La Scena Musicale

Sunday, 17 May 2009

Mahler Brings Austin Symphony Season to Triumphant Finale!

Review by Paul E. Robinson


Classical Travels
THIS WEEK IN AUSTIN

The stage at the Long Center in Austin was jammed to capacity this week for performances of Mahler’s Resurrection (Symphony No, 2 in C minor). Peter Bay led the Austin Symphony and the Conspirare Symphonic Choir in a well-prepared and exciting performance. In fact, it was easily the best concert I have seen Maestro Bay conduct in Austin.

The Austin Symphony has not been ignoring Mahler. Under Peter Bay, they played the Mahler First in 1999, the Fourth in 2001 and the Fifth in 2004. The Second, however, is the most challenging of the group.

Mahler’s Second Symphony was composed over 100 years ago (1895), and remains extraordinarily difficult for conductors and orchestras to perform. The notes themselves can be demanding enough, but Mahler has made the challenge even greater by writing in hundreds of subtle tempo markings.

In matters of dynamics, Mahler routinely puts in different markings for each instrument in the same passage. This can be a nightmare for a conductor and requires hours of careful rehearsal to approximate Mahler’s conception. Peter Bay did a remarkable job in balancing the greatly enlarged Austin Symphony. From where I sat - row L on the ground floor - every instrument came through with remarkable clarity.

More to the point, Bay had gone beyond the letter of the score to conduct with passion and poetry. One small quibble; as a matter of personal preference, I wish he had treated Mahler’s glissando markings less apologetically.

The musicians too, had clearly done their homework. The basses and cellos get a workout right from the opening bars – a kind of continuation of the recitative passage from the beginning of the last movement of the Beethoven Ninth. The players rose to the task with both enthusiasm and careful attention to detail. The brass playing, both onstage and off, was just as fine and even in the loudest passages, always musical.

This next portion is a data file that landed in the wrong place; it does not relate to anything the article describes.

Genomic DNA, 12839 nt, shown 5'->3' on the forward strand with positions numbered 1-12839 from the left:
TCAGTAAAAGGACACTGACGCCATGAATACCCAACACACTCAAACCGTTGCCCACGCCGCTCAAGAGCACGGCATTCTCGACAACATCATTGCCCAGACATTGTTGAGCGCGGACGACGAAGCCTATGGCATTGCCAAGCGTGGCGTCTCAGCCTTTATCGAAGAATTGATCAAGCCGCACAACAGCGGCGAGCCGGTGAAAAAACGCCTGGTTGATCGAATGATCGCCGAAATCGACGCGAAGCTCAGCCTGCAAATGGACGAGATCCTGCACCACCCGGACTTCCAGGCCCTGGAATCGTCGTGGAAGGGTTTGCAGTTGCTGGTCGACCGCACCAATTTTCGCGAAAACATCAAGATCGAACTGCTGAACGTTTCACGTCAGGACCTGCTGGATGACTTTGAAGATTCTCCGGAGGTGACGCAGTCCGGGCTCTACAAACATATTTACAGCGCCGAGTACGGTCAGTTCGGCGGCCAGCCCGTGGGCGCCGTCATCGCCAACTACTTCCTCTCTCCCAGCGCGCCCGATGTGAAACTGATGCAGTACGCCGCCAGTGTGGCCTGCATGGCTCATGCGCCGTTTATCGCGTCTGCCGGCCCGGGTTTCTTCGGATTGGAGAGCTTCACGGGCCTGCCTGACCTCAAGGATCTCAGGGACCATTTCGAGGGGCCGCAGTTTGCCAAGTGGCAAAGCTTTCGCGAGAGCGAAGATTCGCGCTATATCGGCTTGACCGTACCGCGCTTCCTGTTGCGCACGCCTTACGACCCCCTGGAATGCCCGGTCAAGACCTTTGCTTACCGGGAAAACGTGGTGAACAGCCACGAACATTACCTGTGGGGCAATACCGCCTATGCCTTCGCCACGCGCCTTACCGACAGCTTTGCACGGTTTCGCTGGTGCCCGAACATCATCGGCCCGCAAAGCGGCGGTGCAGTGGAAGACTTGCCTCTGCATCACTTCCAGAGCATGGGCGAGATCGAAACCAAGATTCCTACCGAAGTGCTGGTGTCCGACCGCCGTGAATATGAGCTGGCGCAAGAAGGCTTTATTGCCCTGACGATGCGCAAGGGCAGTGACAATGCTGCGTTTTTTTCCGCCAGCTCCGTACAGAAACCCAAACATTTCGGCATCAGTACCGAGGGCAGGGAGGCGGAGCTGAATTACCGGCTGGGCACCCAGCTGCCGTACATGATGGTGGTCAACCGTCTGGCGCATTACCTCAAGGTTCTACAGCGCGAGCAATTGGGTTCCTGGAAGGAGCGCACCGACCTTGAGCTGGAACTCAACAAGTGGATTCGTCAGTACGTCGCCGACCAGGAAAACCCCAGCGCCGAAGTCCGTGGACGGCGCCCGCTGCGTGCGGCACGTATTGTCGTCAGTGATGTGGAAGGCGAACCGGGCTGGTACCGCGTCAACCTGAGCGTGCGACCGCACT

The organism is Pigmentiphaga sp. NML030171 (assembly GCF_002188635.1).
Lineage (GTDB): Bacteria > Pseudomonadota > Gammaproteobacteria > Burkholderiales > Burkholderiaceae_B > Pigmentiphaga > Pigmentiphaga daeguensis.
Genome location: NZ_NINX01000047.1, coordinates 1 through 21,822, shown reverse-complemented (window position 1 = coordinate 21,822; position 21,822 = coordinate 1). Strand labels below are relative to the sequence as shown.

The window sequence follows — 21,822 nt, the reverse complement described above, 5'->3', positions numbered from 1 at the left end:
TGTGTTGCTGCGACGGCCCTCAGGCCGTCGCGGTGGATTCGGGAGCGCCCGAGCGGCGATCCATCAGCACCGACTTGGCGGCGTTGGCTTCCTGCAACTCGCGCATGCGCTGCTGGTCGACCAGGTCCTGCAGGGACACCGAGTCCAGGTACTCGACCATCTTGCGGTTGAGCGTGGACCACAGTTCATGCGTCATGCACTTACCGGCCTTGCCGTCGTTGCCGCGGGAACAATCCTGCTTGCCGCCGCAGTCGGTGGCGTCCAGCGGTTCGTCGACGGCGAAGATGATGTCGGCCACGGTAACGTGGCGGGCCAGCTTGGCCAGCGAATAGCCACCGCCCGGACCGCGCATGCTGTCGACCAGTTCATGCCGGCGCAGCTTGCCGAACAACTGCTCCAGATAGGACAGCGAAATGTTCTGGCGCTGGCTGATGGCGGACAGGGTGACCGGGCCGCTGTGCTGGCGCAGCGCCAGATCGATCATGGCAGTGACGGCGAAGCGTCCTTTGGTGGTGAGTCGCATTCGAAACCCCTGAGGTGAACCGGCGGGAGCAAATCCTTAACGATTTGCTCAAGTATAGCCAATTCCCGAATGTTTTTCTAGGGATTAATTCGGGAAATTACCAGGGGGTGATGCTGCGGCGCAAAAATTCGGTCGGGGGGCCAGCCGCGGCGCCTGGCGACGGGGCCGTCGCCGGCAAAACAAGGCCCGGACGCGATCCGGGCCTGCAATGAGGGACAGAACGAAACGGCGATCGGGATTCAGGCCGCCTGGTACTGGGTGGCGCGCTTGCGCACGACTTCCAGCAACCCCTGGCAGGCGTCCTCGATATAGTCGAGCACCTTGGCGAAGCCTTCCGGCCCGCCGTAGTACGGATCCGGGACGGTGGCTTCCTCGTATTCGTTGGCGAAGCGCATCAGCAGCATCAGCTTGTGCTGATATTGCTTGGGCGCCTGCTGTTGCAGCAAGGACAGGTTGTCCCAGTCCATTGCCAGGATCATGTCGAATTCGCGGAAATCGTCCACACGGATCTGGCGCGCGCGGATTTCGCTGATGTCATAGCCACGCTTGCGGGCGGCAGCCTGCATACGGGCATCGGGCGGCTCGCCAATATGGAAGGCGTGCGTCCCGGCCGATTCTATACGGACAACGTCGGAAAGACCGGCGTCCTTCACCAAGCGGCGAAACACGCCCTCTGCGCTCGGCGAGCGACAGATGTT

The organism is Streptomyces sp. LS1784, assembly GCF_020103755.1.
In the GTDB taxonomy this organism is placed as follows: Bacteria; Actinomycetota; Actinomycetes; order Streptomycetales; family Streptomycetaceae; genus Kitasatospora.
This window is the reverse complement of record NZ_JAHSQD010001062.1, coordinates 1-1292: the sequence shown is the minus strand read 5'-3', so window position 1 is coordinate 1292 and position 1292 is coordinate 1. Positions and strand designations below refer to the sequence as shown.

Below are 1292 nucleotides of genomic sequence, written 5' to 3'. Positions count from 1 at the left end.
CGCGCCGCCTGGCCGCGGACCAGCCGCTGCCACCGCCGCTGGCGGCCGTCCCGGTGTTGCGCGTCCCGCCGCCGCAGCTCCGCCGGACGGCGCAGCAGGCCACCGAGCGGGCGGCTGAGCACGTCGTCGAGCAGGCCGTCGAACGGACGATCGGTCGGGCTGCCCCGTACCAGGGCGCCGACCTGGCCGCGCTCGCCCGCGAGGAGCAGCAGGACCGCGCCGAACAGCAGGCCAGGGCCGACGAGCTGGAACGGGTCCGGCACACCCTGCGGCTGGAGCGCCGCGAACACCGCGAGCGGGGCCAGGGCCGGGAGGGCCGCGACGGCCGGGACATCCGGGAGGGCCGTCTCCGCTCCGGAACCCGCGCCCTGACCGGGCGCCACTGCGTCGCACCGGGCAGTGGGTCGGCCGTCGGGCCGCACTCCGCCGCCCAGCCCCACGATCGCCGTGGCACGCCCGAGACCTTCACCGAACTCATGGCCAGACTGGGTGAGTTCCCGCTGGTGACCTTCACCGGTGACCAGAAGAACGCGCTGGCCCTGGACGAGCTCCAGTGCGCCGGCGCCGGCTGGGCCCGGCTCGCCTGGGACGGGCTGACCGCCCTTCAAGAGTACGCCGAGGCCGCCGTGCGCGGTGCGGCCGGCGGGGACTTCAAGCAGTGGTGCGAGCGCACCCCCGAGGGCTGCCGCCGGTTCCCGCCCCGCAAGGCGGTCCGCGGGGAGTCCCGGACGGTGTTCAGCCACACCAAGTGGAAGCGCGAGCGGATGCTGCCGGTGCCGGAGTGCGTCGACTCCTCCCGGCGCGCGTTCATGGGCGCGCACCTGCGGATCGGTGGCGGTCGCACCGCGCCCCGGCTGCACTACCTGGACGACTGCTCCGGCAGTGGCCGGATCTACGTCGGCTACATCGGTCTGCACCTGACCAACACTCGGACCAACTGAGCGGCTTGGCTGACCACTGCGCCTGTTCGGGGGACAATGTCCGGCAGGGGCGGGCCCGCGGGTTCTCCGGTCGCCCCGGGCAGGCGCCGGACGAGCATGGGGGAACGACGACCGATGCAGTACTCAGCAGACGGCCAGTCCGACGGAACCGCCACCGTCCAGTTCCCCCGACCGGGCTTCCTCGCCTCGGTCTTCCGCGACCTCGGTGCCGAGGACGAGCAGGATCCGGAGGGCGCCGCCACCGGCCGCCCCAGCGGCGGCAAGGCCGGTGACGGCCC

Scott Cantrell, in a Dallas Morning News review of this concert, mentions that the organ was “inaudible at the end.” This was not my experience. The organ makes its entrance very near the end of the last movement and its role is simply to reinforce the orchestra and chorus. It sounded fine where I sat. Mr. Cantrell’s seat was in the balcony; therein may lie the reason for our differing opinions.

In matters of acoustics, it is difficult to pinpoint what is right or wrong with a concert hall. In most halls, circumstances affecting how one hears the music differ from one concert to another; one may be sitting in a different location; the repertoire is different; the size of the orchestra may be different.

My experience at the Friday night performance of the Mahler was definitely favorable. The fact remains, however, that the Dell Hall in the Long Center is simply not in the same class with the Myerson or several other great halls one could mention. In spite of the best efforts of the ASO musicians and their conductor, as Mr. Cantrell put it “the hall lends little warmth, or richness or blend.”

This general observation notwithstanding, on this occasion, we should be celebrating the quality of this particular performance.

The Conspirare Symphonic Choir – about 100 members strong – was at a distinct disadvantage in being positioned at the very back of the shell, but sang with strength and joy. Mahler struggled with faith in God all his life, but in this symphony he wholeheartedly affirmed his belief in life after death and expressed that belief in some of the most inspiring music ever written. The members of the chorus captured this spirit.

I was less captivated by the soloists. Mezzo-soprano Susan Platts' beautiful voice seemed a little lightweight for what she had to tell us in the Urlicht movement and soprano Linda Mabbs lacked the ethereal purity her part requires.

Overall, this was Peter Bay’s night and his triumph. After ten seasons in Austin, Bay has consistently demonstrated an ability to efficiently prepare a ‘per service’ orchestra in interesting and difficult programs. He knows how to rehearse and how to get the best out of his musicians in limited rehearsal time. Even for a work as complicated as the Mahler Second Symphony, he had only the usual five rehearsals.

On the basis of this week’s Mahler performance, it is clear that in music that challenges him, Maestro Bay can also be forceful and involved.

More good news; Bay has programmed Mahler’s Symphony No. 1 for next season.


Paul E. Robinson is the author of Herbert von Karajan: the Maestro as Superstar, and Sir Georg Solti: His Life and Music, both available at Amazon.com.


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